Whilst the expected, and minimum, methods for Schools to gather student feedback are the Course Feedback Form and SSLC, Schools are encouraged to consider different and innovative methods to give students the opportunity to provide feedback. In some Schools, course coordinators and other School staff hold regular meetings with students, including class representatives, as an opportunity for them to provide feedback throughout the term. Some Schools have developed Q&A sessions (or similar) for students to engage with as an opportunity to gather feedback informally through conversations and to provide updates on any feedback that has been received. Some of these happen weekly, while others are every couple of weeks or monthly. Many Schools try to provide opportunities for informal feedback gathering within the timetabled sessions to allow discussion on any aspect of their education.

In many Schools, the use of small group teaching can allow for more informal ways of gathering feedback as well as highlighting what students are engaging with on a particular course. Similarly, lab-work or field trips can provide a good opportunity for informal feedback. Staff office hours can also be used as a means for students to meet with academic staff and discuss how the term is going. Students are also members of School-level and Discipline-level Committees in all Schools, which can allow students to feed into wider School and Discipline discussions, as well as providing feedback to the School on any aspect of their student learning experience.

The use of mid-course questionnaires can be a useful means to identify any issues which could be acted upon before a course ends. In some courses, class representatives organise their own surveys to gather feedback from students. Some Schools make use of anonymous post-it notes during a course to allow students to highlight what is working well and what could be improved. Course coordinators should, however, be mindful of the problem of survey fatigue which means that overuse of mid-course questionnaires by course coordinators and class representatives might limit the number of respondents to the official Course Feedback Form. It is therefore recommended that if a mid-course questionnaire is recommended, Course Coordinators should work with Class Representatives to devise a questionnaire suitable for both needs.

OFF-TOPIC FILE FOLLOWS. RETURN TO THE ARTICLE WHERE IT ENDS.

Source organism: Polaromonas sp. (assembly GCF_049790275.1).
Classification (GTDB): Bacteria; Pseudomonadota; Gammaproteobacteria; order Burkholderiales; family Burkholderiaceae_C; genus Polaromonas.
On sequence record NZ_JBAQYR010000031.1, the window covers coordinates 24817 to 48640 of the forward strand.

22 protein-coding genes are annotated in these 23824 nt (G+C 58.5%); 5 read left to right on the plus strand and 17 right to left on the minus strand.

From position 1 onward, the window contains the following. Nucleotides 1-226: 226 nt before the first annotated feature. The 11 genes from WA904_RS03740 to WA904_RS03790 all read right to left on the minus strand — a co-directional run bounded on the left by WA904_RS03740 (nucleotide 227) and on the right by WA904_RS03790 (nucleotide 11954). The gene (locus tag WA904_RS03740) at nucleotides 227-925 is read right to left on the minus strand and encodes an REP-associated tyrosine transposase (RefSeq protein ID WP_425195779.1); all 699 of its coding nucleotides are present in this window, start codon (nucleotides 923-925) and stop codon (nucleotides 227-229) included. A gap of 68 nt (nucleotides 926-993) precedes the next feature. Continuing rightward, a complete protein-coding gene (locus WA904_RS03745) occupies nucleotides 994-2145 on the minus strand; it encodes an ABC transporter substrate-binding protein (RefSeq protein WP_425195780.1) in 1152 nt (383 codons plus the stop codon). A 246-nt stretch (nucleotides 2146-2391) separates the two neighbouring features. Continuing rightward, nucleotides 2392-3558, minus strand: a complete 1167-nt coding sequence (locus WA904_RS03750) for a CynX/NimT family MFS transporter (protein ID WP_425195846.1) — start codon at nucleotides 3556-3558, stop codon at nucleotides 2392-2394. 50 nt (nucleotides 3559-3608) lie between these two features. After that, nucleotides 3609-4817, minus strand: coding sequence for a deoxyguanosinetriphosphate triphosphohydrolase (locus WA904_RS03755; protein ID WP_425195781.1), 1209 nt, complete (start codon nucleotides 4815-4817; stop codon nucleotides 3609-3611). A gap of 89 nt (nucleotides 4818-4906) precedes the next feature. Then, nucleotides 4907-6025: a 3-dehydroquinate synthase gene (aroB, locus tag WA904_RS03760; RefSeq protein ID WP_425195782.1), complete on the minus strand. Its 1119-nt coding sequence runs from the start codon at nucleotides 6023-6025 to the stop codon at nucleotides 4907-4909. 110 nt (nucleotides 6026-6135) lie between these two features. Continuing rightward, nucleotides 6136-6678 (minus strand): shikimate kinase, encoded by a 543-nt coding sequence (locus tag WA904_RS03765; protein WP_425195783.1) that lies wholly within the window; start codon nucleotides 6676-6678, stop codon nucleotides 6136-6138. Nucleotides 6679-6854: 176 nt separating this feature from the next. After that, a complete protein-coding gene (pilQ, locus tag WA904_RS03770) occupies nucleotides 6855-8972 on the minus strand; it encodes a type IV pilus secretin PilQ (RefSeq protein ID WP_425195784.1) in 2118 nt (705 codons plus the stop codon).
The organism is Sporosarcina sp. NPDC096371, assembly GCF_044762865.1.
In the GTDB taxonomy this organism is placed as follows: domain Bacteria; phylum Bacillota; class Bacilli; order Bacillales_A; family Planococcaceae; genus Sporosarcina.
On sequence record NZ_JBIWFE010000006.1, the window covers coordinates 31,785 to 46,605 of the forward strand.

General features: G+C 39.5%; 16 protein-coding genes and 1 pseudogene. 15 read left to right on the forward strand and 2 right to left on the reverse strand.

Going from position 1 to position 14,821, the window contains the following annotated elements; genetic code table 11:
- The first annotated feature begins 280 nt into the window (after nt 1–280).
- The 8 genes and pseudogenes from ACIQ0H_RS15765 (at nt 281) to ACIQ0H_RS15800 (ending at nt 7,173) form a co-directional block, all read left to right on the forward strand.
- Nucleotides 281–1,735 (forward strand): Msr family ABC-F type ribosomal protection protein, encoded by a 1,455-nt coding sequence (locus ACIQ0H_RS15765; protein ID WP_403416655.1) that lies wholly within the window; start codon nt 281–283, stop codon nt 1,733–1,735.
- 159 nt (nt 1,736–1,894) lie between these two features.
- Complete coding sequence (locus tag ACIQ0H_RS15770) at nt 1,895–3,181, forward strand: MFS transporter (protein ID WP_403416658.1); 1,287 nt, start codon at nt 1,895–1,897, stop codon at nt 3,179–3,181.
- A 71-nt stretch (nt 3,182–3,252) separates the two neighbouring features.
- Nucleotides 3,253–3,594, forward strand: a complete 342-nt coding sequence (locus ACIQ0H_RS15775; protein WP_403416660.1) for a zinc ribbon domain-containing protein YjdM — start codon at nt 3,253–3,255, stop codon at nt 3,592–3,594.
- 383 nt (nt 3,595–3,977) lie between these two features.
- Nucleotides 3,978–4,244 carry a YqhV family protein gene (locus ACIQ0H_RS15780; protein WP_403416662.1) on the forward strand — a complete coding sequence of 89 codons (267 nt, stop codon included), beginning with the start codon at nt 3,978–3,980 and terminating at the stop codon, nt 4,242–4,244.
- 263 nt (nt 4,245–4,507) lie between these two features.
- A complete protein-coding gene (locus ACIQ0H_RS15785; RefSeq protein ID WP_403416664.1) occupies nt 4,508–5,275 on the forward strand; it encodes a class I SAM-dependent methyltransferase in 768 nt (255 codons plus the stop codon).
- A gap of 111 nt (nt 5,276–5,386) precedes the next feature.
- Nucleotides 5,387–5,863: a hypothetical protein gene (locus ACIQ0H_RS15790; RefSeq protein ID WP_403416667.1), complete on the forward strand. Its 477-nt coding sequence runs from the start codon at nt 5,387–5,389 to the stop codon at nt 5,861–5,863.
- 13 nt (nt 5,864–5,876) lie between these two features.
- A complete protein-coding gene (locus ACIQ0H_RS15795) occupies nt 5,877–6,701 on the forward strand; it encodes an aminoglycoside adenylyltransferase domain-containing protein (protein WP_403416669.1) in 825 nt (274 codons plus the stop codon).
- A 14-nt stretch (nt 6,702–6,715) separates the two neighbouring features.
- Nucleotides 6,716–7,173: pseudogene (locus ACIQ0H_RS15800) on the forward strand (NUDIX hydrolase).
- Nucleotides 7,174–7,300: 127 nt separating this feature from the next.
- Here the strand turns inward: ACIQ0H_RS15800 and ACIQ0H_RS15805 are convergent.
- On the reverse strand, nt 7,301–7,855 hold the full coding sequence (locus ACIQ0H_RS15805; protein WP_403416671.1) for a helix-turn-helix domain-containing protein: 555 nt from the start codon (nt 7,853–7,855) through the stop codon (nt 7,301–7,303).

Any mechanism of obtaining feedback is appropriate but all course coordinators must use the Course Feedback Form at least once during their course.

What happens to the Course Feedback Form data?

The data derived from Course Feedback Forms are purely for enhancement.  Access to the results from these surveys is controlled by the person who authors the form (which should be the course coordinator).  At a minimum the Course Feedback Form data should be shared with the course teaching team (where relevant) and programme leaders or School Directors of Teaching as they are responsible for completing Annual Programme Reviews (APRs), which are based in part on data from the Course Feedback Forms.  Staff interested in applying for promotion, especially on the Learning, Teaching and Scholarship track, may also want to share the Course Feedback Form data with their line manager.

Roles and responsibilities in relation to course evaluation:

  1. The course coordinator:

is the author and owner of their Course Feedback Form; 

decides the questions to be asked (if different from those recommended);

decides when the form is issued to students;

decides who the form is fed back to (though in accordance with School policy);

uses the data to complete an ACR.

  1. The School Admin officer:

works with individual course coordinators to help them author their Course Feedback Form;

reminds/promotes the requirement for Course Feedback Forms to be made available to students before the end of the course;

uploads completed Course Feedback Form analysis reports to the School QAC-Planning SharePoint site.

  1. Programme leader/School Director of Teaching:

takes an overview of all Course Feedback Form analysis reports to identify areas of good practice or areas of concern for discussion at SSLC meetings and School Teaching & Learning Committee meetings;

uses the data from the Course Feedback Forms and associated ACRs to complete their APR;

offers support for staff if any areas of weakness are identified in relation to the teaching or course organisation.